Daytona 500 was an instant classic

February 15, 2010, 8:12 PM

By: Eddie Gossage

After time to reflect, Sunday's Daytona 500 ranks among the best races I've ever seen in 31 years in NASCAR. Even with the two red flags, the race ranks in my top three.

The best race I've ever seen was the 1992 running of The Winston, now known as the NASCAR Sprint All-Star Race. In a three-man competition between Dale Earnhardt, Kyle Petty and Davey Allison, the race saw three lead changes between the third turn and the finish line. Earnhardt crashed in Turn 3 while Petty and Allison crashed just before the finish line. Allison's car spun across the finish line to win before hitting the outside wall hard. He was airlifted to the hospital because of the impact (he was bruised and battered but otherwise unhurt) instead of going to Victory Lane.

Hornish, Castroneves

AP Photo

Eddie Gossage's second-best finish: When Sam Hornish Jr. beat Helio Castroneves to the checkered flag by 0.0096 seconds to win the Chevy 500 at Texas Motor Speedway in 2002.

The second-best I've seen was the 2002 Chevy 500 Indy Racing League event here at Texas. Sam Hornish Jr. edged Helio Castroneves at the finish line by 0.0096 seconds. Hornish not only won the race but nipped Castroneves by that margin for the season-long championship. It was an instant classic.

And so was Sunday's Daytona 500, pothole and all.

Do you think anybody hates NASCAR's rule change of last week on the green-white-checker overtime rule more than Kevin Harvick? NASCAR changed the overtime rule from one try at a green-white-checkered finish to three tries. If the rule hadn't been changed, Harvick would have been declared the winner when a caution came out during the first overtime period.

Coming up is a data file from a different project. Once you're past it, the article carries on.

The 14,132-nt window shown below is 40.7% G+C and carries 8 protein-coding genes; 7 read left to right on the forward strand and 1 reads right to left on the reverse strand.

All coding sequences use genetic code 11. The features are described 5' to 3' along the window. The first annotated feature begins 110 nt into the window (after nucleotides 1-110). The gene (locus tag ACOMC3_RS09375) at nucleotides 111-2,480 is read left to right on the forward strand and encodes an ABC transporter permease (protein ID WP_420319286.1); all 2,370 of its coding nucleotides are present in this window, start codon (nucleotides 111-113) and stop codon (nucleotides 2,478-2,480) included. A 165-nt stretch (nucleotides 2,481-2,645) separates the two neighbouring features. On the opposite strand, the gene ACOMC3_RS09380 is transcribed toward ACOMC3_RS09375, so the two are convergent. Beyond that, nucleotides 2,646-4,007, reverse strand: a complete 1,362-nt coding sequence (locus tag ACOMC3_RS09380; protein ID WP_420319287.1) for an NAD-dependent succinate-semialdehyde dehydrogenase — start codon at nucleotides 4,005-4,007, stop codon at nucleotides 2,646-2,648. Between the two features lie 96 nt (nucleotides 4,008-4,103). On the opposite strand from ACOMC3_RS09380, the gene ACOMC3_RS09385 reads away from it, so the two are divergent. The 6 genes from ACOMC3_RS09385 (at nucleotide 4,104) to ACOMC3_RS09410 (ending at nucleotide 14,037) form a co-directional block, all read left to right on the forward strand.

As it was, Jamie McMurray was in the lead at the end of the second overtime. The change cost about a million dollars between the first-place payout and the seventh-place payout, where Harvick finished. More importantly to Harvick, he wanted the win because he hasn't won a point race since taking the Daytona 500 three years ago. The winner's paycheck could have been 10 cents and Harvick would have run over his grandmother to win Daytona. By the way, I like the rule. Sorry Kevin.

The top five in the Daytona 500 included three Chevys, one Ford and one Toyota. The highest-finishing Dodge was Kurt Busch way back in 23rd. It makes you wonder if Dodge is on equal footing with the other three manufacturers. It may just be a restrictor plate issue for Dodge. We'll learn more this weekend at Auto Club Speedway in California, where the plates come off the engines. Perhaps an even better litmus test will be at Las Vegas in a couple of weeks.

New Indy chassis concepts

Indy cars excite me. When I look at one, I see something bred specifically for the purpose of going lightning fast. I just love watching Indy car races.

The IRL plans to move to a new chassis in 2012 and last week three different makers rolled out their concepts -- one by chassis maker Dallara, one from Swift and one from Delta Wing. The Delta Wing is championed by Indy car team owner Chip Ganassi.

After looking at the concepts and thinking about it for five days, I honestly don't know what to say about them. I'm speechless. Particularly about the Delta Wing. Seriously?

Speechless.

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